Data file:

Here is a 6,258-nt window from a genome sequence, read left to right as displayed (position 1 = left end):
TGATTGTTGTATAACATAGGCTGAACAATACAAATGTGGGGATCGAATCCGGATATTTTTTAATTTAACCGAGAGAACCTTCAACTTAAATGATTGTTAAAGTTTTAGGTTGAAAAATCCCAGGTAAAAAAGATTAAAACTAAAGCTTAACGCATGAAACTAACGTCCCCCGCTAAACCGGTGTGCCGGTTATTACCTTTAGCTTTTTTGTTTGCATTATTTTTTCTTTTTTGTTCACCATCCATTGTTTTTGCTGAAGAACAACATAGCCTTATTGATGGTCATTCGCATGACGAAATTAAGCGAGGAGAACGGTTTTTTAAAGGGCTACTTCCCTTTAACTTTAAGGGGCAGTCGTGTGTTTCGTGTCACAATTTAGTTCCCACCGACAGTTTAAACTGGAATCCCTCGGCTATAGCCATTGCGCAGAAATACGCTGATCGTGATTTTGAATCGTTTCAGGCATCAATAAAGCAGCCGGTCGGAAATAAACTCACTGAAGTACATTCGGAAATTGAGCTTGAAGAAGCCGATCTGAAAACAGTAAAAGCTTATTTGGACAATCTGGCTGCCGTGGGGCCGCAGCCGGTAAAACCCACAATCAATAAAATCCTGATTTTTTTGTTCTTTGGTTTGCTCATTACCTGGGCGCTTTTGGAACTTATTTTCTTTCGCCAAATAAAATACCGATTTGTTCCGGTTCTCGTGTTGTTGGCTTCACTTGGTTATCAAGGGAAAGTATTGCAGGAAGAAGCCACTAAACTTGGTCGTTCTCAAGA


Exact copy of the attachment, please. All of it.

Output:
Here is a 6,258-nt window from a genome sequence, read left to right as displayed (position 1 = left end):
TGATTGTTGTATAACATAGGCTGAACAATACAAATGTGGGGATCGAATCCGGATATTTTTTAATTTAACCGAGAGAACCTTCAACTTAAATGATTGTTAAAGTTTTAGGTTGAAAAATCCCAGGTAAAAAAGATTAAAACTAAAGCTTAACGCATGAAACTAACGTCCCCCGCTAAACCGGTGTGCCGGTTATTACCTTTAGCTTTTTTGTTTGCATTATTTTTTCTTTTTTGTTCACCATCCATTGTTTTTGCTGAAGAACAACATAGCCTTATTGATGGTCATTCGCATGACGAAATTAAGCGAGGAGAACGGTTTTTTAAAGGGCTACTTCCCTTTAACTTTAAGGGGCAGTCGTGTGTTTCGTGTCACAATTTAGTTCCCACCGACAGTTTAAACTGGAATCCCTCGGCTATAGCCATTGCGCAGAAATACGCTGATCGTGATTTTGAATCGTTTCAGGCATCAATAAAGCAGCCGGTCGGAAATAAACTCACTGAAGTACATTCGGAAATTGAGCTTGAAGAAGCCGATCTGAAAACAGTAAAAGCTTATTTGGACAATCTGGCTGCCGTGGGGCCGCAGCCGGTAAAACCCACAATCAATAAAATCCTGATTTTTTTGTTCTTTGGTTTGCTCATTACCTGGGCGCTTTTGGAACTTATTTTCTTTCGCCAAATAAAATACCGATTTGTTCCGGTTCTCGTGTTGTTGGCTTCACTTGGTTATCAAGGGAAAGTATTGCAGGAAGAAGCCACTAAACTTGGTCGTTCTCAAGA